For those trying to go even healthier you can make your own coconut oil chocolate then it’s truly healthy and you can just keep eating!
This year our homeschool journey has found us learning about the Jewish feasts and studying the Geography of the Holy Land. We have used Ann Voskamp’s book A Child’s Geography – Explore the Holy Land, and it has been an amazing journey so far. This remarkable book has allowed us to embark upon an amazing Turkish trip.
This imaginary Turkish trip has left me wishing that I could travel there today. Never before did I realise that Turkey was where Ephesus was or that Abraham has lived in Turkey or that this was where Mnt Ararat is. I think that have learned and enjoyed this as much as the children.
We decided to finish our Turkish trip with a Turkish meal. We tried our hand at making Turkish delight – but it didn’t work too well, but kids still enjoyed the yummy goo we concocted.
Once we were all ready we found a youtube video of some whirling dervishes and some Turkish music online and we settled around our table to share the joys and mysteries we had discovered on this most intriguing Turkish trip we had taken.
Over the past few years we have been making our own jam – and what a blessing it has been. I would never have pictured myself as a mommy who makes her own jam but when you have 7 people scraping a tin clean in no time (and you see all the preservatives added – one becomes something one didn’t expect.)
Many people ask me how I make jam and to be honest it is so simple – once someone has told you how 🙂
Last month we spent a day with some friends who own a campsite in the
Drakensberg and while we were there Knight #1 and I spent some quality time together picking bramble berries. (I believe that these are known as blackberries elsewhere.)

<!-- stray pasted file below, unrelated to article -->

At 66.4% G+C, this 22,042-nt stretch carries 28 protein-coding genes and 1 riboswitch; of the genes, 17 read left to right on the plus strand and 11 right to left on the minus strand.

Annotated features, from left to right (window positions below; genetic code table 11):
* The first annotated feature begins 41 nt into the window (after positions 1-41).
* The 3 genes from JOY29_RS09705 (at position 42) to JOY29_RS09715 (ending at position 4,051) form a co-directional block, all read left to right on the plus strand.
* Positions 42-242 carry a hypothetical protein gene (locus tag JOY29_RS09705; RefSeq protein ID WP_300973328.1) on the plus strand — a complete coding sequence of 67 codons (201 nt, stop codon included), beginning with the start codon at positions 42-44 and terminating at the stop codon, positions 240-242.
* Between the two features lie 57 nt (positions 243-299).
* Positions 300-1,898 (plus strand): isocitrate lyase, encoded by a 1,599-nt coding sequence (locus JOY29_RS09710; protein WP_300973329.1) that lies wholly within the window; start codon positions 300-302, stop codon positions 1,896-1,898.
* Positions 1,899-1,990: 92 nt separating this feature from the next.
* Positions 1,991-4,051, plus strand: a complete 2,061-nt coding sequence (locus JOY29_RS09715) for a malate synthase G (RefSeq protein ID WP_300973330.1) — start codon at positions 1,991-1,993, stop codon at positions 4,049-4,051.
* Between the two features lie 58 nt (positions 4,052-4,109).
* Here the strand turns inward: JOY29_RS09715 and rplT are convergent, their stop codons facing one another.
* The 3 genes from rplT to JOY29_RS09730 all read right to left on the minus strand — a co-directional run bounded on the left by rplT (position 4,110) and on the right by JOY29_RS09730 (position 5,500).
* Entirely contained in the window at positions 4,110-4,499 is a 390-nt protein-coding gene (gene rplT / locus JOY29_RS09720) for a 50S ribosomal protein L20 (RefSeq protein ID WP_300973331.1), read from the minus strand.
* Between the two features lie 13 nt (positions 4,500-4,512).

We picked and picked and picked and came home with one treasured kilogram of berries. This was then made into jam (we managed to squeeze out 3 jars from our precious kg.)
Here’s how we made them:
Weigh your fruit (we’ve used this recipe with figs, plums, strawberries and
Add the same amount of sugar as you have fruit – though I do find this often too sweet so I have on occasion halved it. blackberries)
The boil it all up together. (You can also cook the fruit first and then add sugar once it has softened. This sometimes help prevent the sugar burning on the bottom while the fruit cooks.)
Keep stirring all the time as it catches and burns easily. Slightly reduce the heat and keep it bubbling away. (Please be careful it doesn’t pop up onto you as it will burn really badly at this heat!)
Simultaneously boil a big pot of water filled with the bottles and lids you want to use for the jam. These need to boil for 20 minutes to steralise them.
Once the jam is boiling you will want to know when it is ready. The easiest way to do this is to put a tiny drop on a saucer and then tip the saucer. If it runs easily it is not yet ready. Once you tip the saucer and the jam is sluggish or doesn’t really move it is ready.
Take the jars out of the water and tip jam into the jars. Fill the jam right up to the top of the jar -so if overflows slightly – and put on the lid. This heat will create a vacuum and will keep the jam fresh for the next year. (We usually do this late at night when all little people, are fast asleep and not busy running under boiling pots!)